We are setting off in a couple of hours to collect the new girls. Yay!
Posted by The Garden Smallholder on February 22, 2009
Of all the many wild birds to visit our garden smallholding, the Robin remains one of our favourites. Since starting the hard job of clearing the plot which is to become our vegetable garden, we have had the company of a lovely little Robin, a faithful observer waiting for the opportunity to claim a fat worm.
This little Robin has become quite brave in our company.
Posted by The Garden Smallholder on February 17, 2009
This weekend was spent tackling the over grown plot which will eventually become our vegetable garden. Although it rained quite a bit today, all in all the weather was kind to us and we managed to get quite a lot done.
The first task was to cut back the giant mass of tangled brambles to ground level. My dad kindly lent us a set of sharp loppers which made short work of the thick gnarly bramble stems. The rose gloves that we purchased last weekend proved to be an excellent choice of hand protection. After clearing the bramble foliage away, Rich began the tough job of digging out the root clumps. By leaving at least a foot of stem visible whilst cutting the brambles, it made it easier to see where we needed to dig to remove roots.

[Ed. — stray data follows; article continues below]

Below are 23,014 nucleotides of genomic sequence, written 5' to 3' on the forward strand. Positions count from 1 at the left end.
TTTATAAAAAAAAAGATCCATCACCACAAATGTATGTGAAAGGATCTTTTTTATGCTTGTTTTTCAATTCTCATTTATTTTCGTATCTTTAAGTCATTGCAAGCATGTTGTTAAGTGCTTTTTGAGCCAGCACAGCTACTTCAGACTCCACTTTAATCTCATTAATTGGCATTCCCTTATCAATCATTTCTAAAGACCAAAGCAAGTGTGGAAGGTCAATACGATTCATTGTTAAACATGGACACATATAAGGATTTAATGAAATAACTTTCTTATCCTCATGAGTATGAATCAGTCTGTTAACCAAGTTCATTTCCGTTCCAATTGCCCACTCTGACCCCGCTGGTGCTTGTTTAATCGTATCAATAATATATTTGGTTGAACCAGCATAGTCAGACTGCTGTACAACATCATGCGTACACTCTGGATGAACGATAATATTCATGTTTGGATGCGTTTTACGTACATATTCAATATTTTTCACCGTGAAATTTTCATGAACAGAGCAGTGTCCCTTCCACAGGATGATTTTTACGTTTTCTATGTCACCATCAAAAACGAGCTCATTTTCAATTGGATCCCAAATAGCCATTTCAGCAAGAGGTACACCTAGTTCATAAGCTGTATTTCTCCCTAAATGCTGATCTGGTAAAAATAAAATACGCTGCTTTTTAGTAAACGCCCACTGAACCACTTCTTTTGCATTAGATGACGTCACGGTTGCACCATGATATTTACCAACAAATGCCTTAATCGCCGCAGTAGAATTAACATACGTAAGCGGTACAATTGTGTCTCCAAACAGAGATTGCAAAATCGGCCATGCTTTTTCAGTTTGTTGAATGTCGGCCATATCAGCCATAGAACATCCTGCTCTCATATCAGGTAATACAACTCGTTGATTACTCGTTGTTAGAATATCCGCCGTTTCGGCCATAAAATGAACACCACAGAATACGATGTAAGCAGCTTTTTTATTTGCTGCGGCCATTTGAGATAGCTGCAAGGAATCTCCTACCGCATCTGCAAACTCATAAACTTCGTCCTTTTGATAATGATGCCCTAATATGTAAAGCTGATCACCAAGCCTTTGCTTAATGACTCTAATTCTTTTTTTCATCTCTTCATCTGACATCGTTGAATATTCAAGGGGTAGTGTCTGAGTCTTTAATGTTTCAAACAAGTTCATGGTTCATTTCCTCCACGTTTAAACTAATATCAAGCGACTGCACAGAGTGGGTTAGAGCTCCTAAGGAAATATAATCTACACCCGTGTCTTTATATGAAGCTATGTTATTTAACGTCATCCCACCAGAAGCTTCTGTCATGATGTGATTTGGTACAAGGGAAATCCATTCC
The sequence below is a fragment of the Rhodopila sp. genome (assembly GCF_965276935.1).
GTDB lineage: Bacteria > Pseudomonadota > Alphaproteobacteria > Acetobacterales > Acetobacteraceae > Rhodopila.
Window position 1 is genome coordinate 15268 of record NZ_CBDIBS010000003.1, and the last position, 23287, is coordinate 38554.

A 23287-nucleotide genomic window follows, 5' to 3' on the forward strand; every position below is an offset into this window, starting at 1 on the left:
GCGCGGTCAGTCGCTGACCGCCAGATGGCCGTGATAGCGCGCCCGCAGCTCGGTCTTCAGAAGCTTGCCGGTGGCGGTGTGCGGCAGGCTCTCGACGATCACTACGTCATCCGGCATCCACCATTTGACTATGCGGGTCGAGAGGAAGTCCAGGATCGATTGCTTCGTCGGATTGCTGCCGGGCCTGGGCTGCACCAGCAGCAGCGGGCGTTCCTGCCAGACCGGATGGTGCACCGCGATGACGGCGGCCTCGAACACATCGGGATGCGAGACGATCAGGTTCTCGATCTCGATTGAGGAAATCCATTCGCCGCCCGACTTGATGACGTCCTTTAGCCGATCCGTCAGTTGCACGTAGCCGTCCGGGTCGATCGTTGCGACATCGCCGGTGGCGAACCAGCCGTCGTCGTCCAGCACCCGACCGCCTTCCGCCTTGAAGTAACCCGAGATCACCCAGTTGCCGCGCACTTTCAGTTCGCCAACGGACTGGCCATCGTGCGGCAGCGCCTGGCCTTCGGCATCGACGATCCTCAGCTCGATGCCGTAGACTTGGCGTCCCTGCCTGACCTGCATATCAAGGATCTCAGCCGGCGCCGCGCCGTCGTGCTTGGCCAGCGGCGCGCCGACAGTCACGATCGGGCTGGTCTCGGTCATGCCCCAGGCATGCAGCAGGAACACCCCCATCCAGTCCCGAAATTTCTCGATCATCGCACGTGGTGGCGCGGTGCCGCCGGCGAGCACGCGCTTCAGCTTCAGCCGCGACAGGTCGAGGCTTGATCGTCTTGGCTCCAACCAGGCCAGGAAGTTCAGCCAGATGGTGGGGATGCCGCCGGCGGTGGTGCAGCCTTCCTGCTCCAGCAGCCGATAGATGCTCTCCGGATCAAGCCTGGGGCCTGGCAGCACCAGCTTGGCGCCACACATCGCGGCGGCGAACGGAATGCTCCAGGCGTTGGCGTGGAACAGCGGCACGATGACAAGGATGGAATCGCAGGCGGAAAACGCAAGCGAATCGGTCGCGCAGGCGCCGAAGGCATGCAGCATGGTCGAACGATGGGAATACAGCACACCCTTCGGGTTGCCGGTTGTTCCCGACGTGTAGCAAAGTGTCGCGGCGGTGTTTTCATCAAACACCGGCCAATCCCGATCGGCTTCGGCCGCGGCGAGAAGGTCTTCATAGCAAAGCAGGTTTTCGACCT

It is much easier to visualise and plan the vegetable beds now that we can actually see the ground. I potted up broad beans this afternoon, feeling confident that they will be planted out in our vegetable garden very soon. Oh that feels good!
A couple of robins took a lot of interest in our hard work, keeping close by and diving on worms that came to the surface of the soil. I’m relieved that no wildlife was disturbed by our work this weekend, all in all a productive and positive weekend.
Posted by The Garden Smallholder on February 15, 2009
Have you ever considered rehoming some ex battery hens?
Battery hens that are deemed no longer productive to farmers are slaughtered. I will spare you the gory details of the undignified end to their already miserable existence.
These hens will be aged just 18 months old and would have spent most of their short ‘life’ in a CAGE. Row upon row of cages filled with 5 (sometimes more) hens jostling to stand on a wire bottom tilted cage the size of an A4 piece of paper. They have no means of expressing or carrying out natural behaviour. They NEVER see the eggs that they lay, see natural daylight or stretch their wings. Most are bald or ‘oven ready’ due to feather pulling from other hens, an act performed out of pure frustration and understandably boredom. Many hens die in their cage, sometimes unnoticed by the farmer, especially if they are in a top tier cage.